" Use or maintain discriminatory standards
or procedures in making job referrals from a
" Cause or attempt to cause an employer to
discriminate against you because of your
" Take other adverse action against you
based on whether you have joined or support
Lastly, the notice informs employees that
they should contact the NLRB within six
months if they feel their rights have been
violated. It lists a toll-free telephone
number for the NLRB for the employee to
report unlawful activity by an employer or a
union. The notice also lists the NLRB's
website address for additional information
concerning their rights.
The notice would have to be posted in
places where workplace notices are typically
posted. For employers who communicate with
their employees by e-mail or other
electronic means, the notice would have to
be posted electronically as well.
According to the proposed rule, failure
to post the notice would be an unfair labor
practice under the NLRA and an employer's
knowing failure to post the notice would be
evidence of unlawful motive in NLRB cases
that require proof of motivation to prove an
unfair labor practice, such as an alleged
refusal to hire because of an individual's
union membership or affiliation.
Numerous employers and employer
associations commented on the proposed rule.
The Coalition for a Democratic Workplace,
which includes AGC, furnished comments.
First, the Coalition stated that "Congress
did not authorize the Board to require a
Workplace Notice in the absence of a
Representation Petition or Unfair Labor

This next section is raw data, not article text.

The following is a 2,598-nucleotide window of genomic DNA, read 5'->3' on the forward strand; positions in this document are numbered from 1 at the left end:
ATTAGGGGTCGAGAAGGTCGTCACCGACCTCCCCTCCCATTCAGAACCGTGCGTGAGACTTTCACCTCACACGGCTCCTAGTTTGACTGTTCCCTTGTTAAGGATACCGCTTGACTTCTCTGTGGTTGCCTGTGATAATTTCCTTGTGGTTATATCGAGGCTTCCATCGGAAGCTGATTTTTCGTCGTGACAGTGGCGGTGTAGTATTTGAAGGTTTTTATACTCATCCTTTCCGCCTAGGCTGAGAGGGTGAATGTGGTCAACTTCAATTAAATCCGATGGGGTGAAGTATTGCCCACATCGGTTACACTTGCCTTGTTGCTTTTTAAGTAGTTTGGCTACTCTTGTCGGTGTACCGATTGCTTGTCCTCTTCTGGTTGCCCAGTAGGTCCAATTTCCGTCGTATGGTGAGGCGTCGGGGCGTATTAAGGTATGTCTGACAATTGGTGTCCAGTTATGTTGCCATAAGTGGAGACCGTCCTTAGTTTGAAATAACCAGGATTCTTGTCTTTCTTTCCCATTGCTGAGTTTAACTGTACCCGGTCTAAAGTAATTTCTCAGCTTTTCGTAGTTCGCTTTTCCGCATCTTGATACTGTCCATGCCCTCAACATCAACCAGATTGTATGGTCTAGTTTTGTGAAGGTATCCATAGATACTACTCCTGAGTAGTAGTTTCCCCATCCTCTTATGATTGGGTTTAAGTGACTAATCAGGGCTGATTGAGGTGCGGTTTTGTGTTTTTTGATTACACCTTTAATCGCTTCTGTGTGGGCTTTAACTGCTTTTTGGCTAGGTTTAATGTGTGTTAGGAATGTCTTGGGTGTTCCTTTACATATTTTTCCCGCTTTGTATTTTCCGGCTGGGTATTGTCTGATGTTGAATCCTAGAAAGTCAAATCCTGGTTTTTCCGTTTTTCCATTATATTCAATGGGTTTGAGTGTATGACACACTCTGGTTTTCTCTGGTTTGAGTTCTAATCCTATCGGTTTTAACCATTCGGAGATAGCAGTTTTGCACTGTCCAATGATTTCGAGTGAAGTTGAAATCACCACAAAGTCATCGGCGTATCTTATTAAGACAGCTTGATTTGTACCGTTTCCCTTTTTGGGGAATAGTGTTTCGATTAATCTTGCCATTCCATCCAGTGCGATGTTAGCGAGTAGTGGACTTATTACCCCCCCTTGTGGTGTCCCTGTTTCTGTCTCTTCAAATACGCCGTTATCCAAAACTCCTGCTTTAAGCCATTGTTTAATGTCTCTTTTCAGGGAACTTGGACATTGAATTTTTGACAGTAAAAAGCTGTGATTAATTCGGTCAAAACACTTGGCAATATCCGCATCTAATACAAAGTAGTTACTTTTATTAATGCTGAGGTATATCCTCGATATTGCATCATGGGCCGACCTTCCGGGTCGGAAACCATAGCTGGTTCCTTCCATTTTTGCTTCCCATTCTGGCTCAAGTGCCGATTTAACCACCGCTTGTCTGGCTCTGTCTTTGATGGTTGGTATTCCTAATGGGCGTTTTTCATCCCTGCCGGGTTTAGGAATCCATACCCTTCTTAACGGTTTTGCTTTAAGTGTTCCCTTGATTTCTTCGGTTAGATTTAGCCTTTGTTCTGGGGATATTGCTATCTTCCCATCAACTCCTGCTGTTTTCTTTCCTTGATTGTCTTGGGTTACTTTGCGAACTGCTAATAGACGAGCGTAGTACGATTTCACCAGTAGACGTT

Practice Charge". Second, the Coalition
argued that "[t]he Proposed Rules Conflict
with longstanding Board Precedent Concerning
Remedial Notices". Currently, an employer is
required to post NLRB notices only when
election petitions are filed and unfair
labor practices are found. The Coalition's
entire comments can be found at
One would expect the NLRB to publish its
rule in the not-to-distant future. Most
likely there will be litigation if the
Board's final rule approximates the proposed
one. Consult your legal counsel for more
information on how you should prepare for
what is most certainly a significant change
in NLRB policy.
FRANK L. CARRABBA
Frank Carrabba has been engaged in the
practice of labor and employment law for
almost forty (40) years. He represents
employers exclusively in all areas of labor
and employment law, including alleged
employment discrimination, NLRB charges
against employers, union organizing
campaigns, Davis Bacon Act related issues,
alleged wrongful terminations and wage and
His first trial resulted in a U.S.
Supreme Court decision. He began his career
at the NLRB in Washington, D.C. in 1971.
He is board certified in labor and
employment law by the Texas Board of Legal
Specialization. He has been a member of the
Employment Practices Committee of the AGC
Houston Chapter for many years and has twice
edited the Labor Relations Guide and the
Open Shop Field Supervisor's Handbook for
Mr. Carrabba can be reached at 713-621-8363